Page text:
Custom Exceptions in Magento


Magento comes with a number of Exceptions out of the box but more often than not, Magento’s core code will throw either just a basic PHP Exception or a Mage_Core_Exception, in fact, in /app/Mage.php the method throwException, which is used throughout the code base, simply throws a Mage_Core_Exception.

Sometimes a basic Exception just isn’t specific enough to catch the problem responsibly so you can deal with the issue. If you’re writing a custom module and you tend to wrap your code in try and catch blocks, convention would insist you use Mage::throwException(), directly throw a Mage_Core_Exception or just a basic Exception. However, these Exceptions only give you a message to explain the error and you can’t type hint reliably against a message string.

Why should I type hint my catch blocks

Type hinting your catch blocks with specific Exceptions allows you to deal with each specific issue separately, for instance, if you are saving a blog post which must also update your Twitter account you might have something like this in your controller action:

class StudioForty9_Mymodule_Controller_Blog extends Mage_Core_Controller_Front_Action
{
	...
	public function saveAction()
	{
		$post = new Varien_Object();
		$post->setData($this->getRequest->getPost());
		
		try {
			$this->_validateData($post);
			$this->_saveBlog($post);
			$this->_notifyTwitter($post);
		}
		catch (StudioForty9_Mymodule_Model_Blog_ValidationException $e) {
			// e.g. set a 'validation' error message on the session
		}
		catch (StudioForty9_Mymodule_Model_Blog_SaveException $e) {
			// e.g. set a 'unable to save' error message on the session
		}
		catch (StudioForty9_Mymodule_TwitterConnectionException $e) {
			// e.g. set a 'unable to connection' error message on the session
		}
		catch (StudioForty9_Mymodule_TwitterPermissionException $e) {
			// e.g. set a 'invalid twitter permission' error message on the session
		}
		catch (Exception $e) {
			Mage::logException($e)
			// e.g. set a 'unknown error' error message on the session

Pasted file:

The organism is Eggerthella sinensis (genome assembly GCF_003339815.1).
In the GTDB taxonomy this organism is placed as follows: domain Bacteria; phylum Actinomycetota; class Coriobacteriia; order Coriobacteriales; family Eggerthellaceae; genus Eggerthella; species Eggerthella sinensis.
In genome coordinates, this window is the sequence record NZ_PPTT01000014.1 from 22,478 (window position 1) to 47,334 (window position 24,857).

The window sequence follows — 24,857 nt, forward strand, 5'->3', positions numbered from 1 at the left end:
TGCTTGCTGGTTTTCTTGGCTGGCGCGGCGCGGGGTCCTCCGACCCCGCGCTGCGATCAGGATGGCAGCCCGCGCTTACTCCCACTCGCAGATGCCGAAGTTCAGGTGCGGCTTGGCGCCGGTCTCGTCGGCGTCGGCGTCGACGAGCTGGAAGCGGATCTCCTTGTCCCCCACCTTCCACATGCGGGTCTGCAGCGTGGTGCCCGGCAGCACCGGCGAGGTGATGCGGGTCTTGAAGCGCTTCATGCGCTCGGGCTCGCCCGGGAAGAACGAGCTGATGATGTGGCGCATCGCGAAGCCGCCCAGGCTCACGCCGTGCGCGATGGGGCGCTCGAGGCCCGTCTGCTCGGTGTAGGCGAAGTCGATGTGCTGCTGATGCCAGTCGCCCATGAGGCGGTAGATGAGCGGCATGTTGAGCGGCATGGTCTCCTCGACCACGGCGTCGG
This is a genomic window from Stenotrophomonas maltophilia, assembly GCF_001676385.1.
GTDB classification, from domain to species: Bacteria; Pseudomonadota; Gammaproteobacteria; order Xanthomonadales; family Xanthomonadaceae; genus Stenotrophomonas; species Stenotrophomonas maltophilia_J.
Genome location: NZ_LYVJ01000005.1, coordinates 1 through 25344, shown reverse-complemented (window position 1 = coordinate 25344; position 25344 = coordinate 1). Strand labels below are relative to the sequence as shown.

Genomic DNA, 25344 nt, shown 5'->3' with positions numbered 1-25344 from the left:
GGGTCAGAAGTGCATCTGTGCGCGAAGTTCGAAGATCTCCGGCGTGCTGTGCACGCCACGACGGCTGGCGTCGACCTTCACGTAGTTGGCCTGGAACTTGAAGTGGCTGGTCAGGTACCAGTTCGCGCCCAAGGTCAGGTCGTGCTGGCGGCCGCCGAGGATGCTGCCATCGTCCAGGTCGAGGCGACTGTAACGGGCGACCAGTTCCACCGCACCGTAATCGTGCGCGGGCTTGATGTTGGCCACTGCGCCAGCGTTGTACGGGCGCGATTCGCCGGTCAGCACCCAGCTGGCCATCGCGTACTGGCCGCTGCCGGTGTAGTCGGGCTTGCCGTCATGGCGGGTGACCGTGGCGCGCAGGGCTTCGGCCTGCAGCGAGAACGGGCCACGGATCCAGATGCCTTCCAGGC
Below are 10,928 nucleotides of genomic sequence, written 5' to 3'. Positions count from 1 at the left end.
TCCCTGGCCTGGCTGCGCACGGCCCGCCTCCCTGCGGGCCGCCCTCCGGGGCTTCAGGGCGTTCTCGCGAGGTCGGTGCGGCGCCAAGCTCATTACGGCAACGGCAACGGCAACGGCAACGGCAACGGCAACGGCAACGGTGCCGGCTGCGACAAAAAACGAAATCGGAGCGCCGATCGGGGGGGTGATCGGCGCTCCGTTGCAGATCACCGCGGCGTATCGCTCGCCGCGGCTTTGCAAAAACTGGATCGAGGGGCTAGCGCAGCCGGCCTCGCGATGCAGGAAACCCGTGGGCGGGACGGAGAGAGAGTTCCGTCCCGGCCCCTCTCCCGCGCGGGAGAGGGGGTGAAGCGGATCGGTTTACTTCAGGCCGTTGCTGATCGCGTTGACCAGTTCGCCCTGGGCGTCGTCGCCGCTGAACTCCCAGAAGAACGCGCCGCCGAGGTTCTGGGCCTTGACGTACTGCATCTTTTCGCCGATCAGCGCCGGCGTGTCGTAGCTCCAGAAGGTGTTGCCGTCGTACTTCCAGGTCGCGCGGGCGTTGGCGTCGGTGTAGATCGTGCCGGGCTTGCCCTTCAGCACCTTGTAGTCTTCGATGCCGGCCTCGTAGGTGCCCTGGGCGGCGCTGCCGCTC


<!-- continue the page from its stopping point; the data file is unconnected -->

}
		
		return $this->_redirect('*/*/');
	}
	...
}

In the above code snippet, there’s quite a bit going on and it reflects a certain method of programming, rather than checking the return value of every method and running a conditional to verify that the value is what you expect before moving on, we write exactly what the code is doing in one self-contained area and we handle the possible issues as they come up, of course you can still run conditionals inside of the try block if you need to and that’s fine but the ultimate goal of coding in this style is to make your code as simple to comprehend as possible.

Custom Exceptions in Magento

Hopefully you’ll agree that the above is a pretty clean approach to writing code but you might be wondering, where do I put these custom Exceptions? You don’t want to clutter up your Model, Controller, Block or Helper classes by stuffing the custom Exception class in above or below them. Remember, each class should have it’s own file and Exceptions are no different. But there’s no Exceptions folder in the Magento structure, how will Magento know how to load my custom Exception class? I don’t want to have to require_once every time I need to use my custom Exception.

Lazy Loading Custom Exceptions

Luckily, Magento has your back, though you might not have guessed it. Let’s say you’ve created your own blog model class and you want to create a custom exception for that model. You can just put that custom exception in your model directory and Magento will load it for you. For example, if you have a model StudioForty9_Mymodule_Model_Blog and you want to create a custom Exception for that model StudioForty9_Mymodule_Model_Blog_SaveException, you could create the file under app/code/local/StudioForty9/Mymodule/Model/Blog/Exception.php. You could do the same for Helpers, Blocks and even Controllers if you wish.

Sometimes, however, even using those typical Magento folders aren’t always quite right, what if your custom exception can be used by any of your custom classes, a Controller, Model, Helper, Block etc. You can actually put that Exception in the Module’s root folder. So, given the module name from the example above, StudioForty9_Mymodule_TwitterConnectionException would be your Exception class name and the path would be app/code/local/StudioForty9/Mymodule/TwitterConnectionException.php

I couldn’t find much direction on custom exceptions online so I researched the situation a bit and thought I’d share my findings in the hope that it might help someone else, happy coding and feel free to comment below!

Ted Robinson
Ted Robinson |